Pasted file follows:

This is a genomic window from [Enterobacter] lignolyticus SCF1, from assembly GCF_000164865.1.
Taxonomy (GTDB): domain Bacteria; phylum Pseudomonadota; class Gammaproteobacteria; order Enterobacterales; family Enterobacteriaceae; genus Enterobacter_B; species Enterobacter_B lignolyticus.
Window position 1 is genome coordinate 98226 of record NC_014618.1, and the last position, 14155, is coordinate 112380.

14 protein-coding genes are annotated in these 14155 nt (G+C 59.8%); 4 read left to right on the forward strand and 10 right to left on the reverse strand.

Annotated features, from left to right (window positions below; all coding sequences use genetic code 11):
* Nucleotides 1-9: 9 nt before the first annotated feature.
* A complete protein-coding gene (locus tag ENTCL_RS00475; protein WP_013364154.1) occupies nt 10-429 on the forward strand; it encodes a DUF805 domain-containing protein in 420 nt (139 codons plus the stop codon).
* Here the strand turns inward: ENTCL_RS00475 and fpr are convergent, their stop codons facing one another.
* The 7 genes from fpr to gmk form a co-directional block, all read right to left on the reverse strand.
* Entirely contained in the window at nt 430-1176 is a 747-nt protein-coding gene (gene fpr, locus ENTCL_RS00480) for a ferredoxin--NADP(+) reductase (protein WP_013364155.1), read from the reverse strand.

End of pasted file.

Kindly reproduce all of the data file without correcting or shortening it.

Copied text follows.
This is a genomic window from [Enterobacter] lignolyticus SCF1, from assembly GCF_000164865.1.
Taxonomy (GTDB): domain Bacteria; phylum Pseudomonadota; class Gammaproteobacteria; order Enterobacterales; family Enterobacteriaceae; genus Enterobacter_B; species Enterobacter_B lignolyticus.
Window position 1 is genome coordinate 98226 of record NC_014618.1, and the last position, 14155, is coordinate 112380.

14 protein-coding genes are annotated in these 14155 nt (G+C 59.8%); 4 read left to right on the forward strand and 10 right to left on the reverse strand.

Annotated features, from left to right (window positions below; all coding sequences use genetic code 11):
* Nucleotides 1-9: 9 nt before the first annotated feature.
* A complete protein-coding gene (locus tag ENTCL_RS00475; protein WP_013364154.1) occupies nt 10-429 on the forward strand; it encodes a DUF805 domain-containing protein in 420 nt (139 codons plus the stop codon).
* Here the strand turns inward: ENTCL_RS00475 and fpr are convergent, their stop codons facing one another.
* The 7 genes from fpr to gmk form a co-directional block, all read right to left on the reverse strand.
* Entirely contained in the window at nt 430-1176 is a 747-nt protein-coding gene (gene fpr, locus ENTCL_RS00480) for a ferredoxin--NADP(+) reductase (protein WP_013364155.1), read from the reverse strand.